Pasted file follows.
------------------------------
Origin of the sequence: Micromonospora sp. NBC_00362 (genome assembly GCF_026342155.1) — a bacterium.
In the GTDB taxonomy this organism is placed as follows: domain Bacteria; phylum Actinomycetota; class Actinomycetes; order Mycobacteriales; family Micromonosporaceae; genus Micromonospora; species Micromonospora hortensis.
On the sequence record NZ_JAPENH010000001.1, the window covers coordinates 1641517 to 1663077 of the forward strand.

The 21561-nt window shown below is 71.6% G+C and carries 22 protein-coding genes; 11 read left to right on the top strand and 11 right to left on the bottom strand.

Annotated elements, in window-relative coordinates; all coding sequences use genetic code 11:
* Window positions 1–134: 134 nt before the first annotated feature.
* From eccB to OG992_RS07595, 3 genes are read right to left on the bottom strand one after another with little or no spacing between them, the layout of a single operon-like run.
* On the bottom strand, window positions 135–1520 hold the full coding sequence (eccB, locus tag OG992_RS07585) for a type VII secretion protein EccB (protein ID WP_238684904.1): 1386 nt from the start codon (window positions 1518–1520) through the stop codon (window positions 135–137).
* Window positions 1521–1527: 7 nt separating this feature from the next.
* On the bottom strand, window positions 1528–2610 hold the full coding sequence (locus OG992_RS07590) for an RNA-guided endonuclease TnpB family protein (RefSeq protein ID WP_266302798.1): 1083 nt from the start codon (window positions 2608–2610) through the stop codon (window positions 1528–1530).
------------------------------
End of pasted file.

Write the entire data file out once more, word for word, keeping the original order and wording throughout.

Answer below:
Origin of the sequence: Micromonospora sp. NBC_00362 (genome assembly GCF_026342155.1) — a bacterium.
In the GTDB taxonomy this organism is placed as follows: domain Bacteria; phylum Actinomycetota; class Actinomycetes; order Mycobacteriales; family Micromonosporaceae; genus Micromonospora; species Micromonospora hortensis.
On the sequence record NZ_JAPENH010000001.1, the window covers coordinates 1641517 to 1663077 of the forward strand.

The 21561-nt window shown below is 71.6% G+C and carries 22 protein-coding genes; 11 read left to right on the top strand and 11 right to left on the bottom strand.

Annotated elements, in window-relative coordinates; all coding sequences use genetic code 11:
* Window positions 1–134: 134 nt before the first annotated feature.
* From eccB to OG992_RS07595, 3 genes are read right to left on the bottom strand one after another with little or no spacing between them, the layout of a single operon-like run.
* On the bottom strand, window positions 135–1520 hold the full coding sequence (eccB, locus tag OG992_RS07585) for a type VII secretion protein EccB (protein ID WP_238684904.1): 1386 nt from the start codon (window positions 1518–1520) through the stop codon (window positions 135–137).
* Window positions 1521–1527: 7 nt separating this feature from the next.
* On the bottom strand, window positions 1528–2610 hold the full coding sequence (locus OG992_RS07590) for an RNA-guided endonuclease TnpB family protein (RefSeq protein ID WP_266302798.1): 1083 nt from the start codon (window positions 2608–2610) through the stop codon (window positions 1528–1530).